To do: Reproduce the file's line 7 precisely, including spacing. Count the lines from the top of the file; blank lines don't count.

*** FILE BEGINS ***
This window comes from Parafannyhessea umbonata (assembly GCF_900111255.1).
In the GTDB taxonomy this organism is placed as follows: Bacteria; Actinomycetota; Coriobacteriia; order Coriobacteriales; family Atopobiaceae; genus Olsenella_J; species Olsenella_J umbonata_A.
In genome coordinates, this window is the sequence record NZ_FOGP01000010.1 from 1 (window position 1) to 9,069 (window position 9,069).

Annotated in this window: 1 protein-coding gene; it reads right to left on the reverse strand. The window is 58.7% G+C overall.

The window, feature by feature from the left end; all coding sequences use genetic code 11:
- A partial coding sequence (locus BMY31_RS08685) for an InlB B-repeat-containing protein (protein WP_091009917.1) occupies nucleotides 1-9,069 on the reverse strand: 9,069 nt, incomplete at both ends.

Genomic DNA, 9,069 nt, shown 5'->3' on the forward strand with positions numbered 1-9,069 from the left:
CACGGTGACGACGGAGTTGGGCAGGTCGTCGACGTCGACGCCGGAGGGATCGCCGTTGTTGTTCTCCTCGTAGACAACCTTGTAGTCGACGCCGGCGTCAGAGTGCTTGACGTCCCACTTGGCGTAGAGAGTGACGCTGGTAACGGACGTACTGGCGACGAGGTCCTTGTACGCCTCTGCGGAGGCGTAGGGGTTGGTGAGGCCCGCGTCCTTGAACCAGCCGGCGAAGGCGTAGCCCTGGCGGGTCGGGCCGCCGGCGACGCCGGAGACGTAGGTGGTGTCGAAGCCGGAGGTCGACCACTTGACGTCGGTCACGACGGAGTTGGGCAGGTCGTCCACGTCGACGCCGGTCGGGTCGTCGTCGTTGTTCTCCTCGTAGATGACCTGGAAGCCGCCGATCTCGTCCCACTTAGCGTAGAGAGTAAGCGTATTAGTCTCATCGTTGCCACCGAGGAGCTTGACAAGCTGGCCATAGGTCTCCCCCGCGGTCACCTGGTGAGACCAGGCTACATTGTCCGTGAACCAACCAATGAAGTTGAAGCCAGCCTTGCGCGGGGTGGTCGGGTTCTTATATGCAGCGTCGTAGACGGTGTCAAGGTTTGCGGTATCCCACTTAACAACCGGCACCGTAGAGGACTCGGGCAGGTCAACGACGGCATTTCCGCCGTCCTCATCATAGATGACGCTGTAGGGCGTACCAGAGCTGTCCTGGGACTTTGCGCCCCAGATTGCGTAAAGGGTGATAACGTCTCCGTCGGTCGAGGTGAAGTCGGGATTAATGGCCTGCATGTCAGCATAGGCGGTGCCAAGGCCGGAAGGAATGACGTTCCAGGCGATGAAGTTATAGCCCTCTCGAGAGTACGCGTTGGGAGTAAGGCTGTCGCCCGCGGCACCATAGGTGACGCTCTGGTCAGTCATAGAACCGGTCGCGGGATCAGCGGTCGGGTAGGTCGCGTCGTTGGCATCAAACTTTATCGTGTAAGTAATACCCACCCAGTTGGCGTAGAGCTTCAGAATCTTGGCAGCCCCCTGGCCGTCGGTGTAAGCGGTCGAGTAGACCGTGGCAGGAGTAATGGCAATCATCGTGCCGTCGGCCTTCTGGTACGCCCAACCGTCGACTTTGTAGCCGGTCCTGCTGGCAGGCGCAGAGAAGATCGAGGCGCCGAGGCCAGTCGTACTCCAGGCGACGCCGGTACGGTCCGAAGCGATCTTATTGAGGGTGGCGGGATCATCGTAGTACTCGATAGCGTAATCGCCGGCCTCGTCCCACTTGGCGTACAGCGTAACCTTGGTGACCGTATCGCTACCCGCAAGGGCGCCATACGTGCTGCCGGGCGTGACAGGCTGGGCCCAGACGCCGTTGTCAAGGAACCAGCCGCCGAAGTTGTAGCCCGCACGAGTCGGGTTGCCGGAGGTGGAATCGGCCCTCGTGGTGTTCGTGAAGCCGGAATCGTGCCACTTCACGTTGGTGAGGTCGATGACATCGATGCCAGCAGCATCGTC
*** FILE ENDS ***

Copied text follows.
Genomic DNA, 9,069 nt, shown 5'->3' on the forward strand with positions numbered 1-9,069 from the left: